Q&A with Nicole Doig, Gneiss Energy

Taking part in our International Women's Day Q&A series, Nicole Doig, Associate at Gneiss Energy, shares her highlights, challenges, and insights from working in the new energy sector.

Why did you choose a career in the energy industry?

I knew I wanted to be part of the energy industry since I was 12 years old. Growing up in Colombia, a developing country – was the main contributing factor in my decision to pursue a career that played a part in granting humanity with energy accessibility, affordability and reliability.

I remember getting asked in class at school: “what do you want to be when you grow up?” and while some girls were saying “a princess”, “a mum” my response would always be: “a petroleum engineer”.

Being surrounded by people in the energy industry from a very young age gave me exposure to its many advantages over any other sector. Being able to form part of an industry with such global influence on a geographical, political and socio-economical level was one that I just could not let go by. An industry that regardless of where you are in the globe, works solely by collaboration.

The new energy sector is rapidly evolving, what do you think we can expect to see in the next three, five, and ten years?

The future of the energy sector is bright. However, in order to achieve continued success, new technologies are needed, financial barriers have to be broken down and regulatory frameworks have to be put in place. Clarity in the latter is crucial.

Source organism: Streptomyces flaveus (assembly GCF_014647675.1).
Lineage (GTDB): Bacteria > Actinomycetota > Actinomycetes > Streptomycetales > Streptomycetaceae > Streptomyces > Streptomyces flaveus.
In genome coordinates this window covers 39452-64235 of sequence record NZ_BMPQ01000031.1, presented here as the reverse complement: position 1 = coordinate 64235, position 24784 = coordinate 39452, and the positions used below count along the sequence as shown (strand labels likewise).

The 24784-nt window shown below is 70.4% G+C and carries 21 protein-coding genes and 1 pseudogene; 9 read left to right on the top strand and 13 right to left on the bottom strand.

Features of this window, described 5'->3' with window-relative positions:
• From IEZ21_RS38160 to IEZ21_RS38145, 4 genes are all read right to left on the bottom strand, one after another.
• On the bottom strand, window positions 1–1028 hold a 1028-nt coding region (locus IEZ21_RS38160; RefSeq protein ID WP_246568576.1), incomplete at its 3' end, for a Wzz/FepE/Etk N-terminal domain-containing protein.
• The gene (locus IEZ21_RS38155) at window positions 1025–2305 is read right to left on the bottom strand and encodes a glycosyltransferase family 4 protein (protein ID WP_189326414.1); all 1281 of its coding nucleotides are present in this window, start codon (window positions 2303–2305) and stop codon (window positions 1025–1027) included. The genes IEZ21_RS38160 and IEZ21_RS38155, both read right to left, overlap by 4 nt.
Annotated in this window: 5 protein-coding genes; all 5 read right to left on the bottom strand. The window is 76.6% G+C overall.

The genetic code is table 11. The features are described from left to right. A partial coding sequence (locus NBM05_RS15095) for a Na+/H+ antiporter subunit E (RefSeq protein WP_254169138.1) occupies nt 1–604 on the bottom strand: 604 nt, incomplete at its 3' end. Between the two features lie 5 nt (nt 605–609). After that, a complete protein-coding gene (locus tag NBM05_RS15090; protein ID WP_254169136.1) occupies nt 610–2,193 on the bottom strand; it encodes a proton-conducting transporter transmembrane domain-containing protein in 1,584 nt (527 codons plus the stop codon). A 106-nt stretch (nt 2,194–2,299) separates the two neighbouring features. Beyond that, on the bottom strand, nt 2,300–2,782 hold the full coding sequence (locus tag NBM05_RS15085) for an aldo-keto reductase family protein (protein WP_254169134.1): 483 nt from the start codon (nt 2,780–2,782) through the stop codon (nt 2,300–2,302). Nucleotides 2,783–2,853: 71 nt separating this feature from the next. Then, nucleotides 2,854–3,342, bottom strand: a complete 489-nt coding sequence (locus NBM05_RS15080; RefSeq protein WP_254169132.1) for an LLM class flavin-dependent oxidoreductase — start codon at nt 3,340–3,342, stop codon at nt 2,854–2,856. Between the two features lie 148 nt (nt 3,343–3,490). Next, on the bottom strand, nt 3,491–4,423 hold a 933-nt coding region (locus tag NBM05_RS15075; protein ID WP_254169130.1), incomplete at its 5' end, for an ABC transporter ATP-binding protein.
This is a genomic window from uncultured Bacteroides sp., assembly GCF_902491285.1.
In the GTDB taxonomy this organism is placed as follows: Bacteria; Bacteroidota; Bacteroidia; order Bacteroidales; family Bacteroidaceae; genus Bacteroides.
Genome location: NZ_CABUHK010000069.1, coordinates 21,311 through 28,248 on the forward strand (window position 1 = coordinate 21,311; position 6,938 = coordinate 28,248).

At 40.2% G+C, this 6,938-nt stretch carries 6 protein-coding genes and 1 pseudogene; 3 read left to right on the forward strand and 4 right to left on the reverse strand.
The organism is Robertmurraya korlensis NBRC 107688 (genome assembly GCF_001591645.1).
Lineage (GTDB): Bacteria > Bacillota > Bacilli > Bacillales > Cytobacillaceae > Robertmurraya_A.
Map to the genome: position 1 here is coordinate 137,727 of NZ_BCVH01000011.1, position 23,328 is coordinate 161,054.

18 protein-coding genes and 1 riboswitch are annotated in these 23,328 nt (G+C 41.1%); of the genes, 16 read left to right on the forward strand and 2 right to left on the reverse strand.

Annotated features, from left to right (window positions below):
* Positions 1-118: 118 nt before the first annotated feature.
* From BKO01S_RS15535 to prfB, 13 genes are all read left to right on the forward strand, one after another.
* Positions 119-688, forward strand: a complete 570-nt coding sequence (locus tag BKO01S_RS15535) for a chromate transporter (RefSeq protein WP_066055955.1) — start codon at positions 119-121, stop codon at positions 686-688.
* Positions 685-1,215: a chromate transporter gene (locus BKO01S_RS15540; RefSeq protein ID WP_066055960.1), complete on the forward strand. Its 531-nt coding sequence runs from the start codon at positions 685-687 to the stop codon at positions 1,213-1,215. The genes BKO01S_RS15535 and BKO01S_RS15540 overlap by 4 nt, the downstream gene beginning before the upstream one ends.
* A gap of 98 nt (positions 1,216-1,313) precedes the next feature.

In the closer future, I would expect that the focus will be on carbon. The more novel CCU(S) technologies will finally become commercialised at scale and in parallel carbon offsets will regain momentum.

As we progress, the main concerns around storage, grid stability and intermittency of renewable energy sources will begin to be more successfully addressed. Separately, nuclear power will proactively keep climbing the ranks in the policy agenda as a climate solution.

In five years time, decentralised energy systems will be taking the spotlight. Yet, attention will still be in balancing the importance of mitigating climate change with the remained need for energy access and economic growth. The cost of renewable energy will most likely have decreased while the number of electric vehicles on the road will have continued to increase.